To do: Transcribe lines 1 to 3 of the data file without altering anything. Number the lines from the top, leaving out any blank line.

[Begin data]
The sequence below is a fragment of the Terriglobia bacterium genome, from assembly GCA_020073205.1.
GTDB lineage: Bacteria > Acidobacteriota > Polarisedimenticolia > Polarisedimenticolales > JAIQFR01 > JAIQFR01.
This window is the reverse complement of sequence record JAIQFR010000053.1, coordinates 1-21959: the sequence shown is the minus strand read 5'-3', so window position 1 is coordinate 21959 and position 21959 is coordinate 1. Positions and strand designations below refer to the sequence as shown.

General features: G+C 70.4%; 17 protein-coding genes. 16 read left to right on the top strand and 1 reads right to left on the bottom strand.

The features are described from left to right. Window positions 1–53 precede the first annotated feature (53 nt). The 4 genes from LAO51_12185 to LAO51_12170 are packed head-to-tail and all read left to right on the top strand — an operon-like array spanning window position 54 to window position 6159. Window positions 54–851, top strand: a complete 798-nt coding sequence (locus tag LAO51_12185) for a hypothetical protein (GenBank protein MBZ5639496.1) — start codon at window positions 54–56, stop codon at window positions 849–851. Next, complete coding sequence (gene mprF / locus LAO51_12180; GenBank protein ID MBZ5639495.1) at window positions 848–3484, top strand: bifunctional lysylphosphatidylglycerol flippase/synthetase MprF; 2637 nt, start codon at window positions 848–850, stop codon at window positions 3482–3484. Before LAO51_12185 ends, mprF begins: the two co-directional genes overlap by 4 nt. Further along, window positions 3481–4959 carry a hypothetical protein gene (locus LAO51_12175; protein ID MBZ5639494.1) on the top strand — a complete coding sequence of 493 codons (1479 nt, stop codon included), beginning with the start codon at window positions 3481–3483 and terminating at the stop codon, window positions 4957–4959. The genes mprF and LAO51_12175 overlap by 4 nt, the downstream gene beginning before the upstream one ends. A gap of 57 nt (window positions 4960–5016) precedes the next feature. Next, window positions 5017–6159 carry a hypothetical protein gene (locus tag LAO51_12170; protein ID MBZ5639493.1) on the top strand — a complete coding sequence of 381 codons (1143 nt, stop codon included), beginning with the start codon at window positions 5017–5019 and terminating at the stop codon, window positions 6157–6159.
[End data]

The sequence below is a fragment of the Terriglobia bacterium genome, from assembly GCA_020073205.1.
GTDB lineage: Bacteria > Acidobacteriota > Polarisedimenticolia > Polarisedimenticolales > JAIQFR01 > JAIQFR01.
This window is the reverse complement of sequence record JAIQFR010000053.1, coordinates 1-21959: the sequence shown is the minus strand read 5'-3', so window position 1 is coordinate 21959 and position 21959 is coordinate 1. Positions and strand designations below refer to the sequence as shown.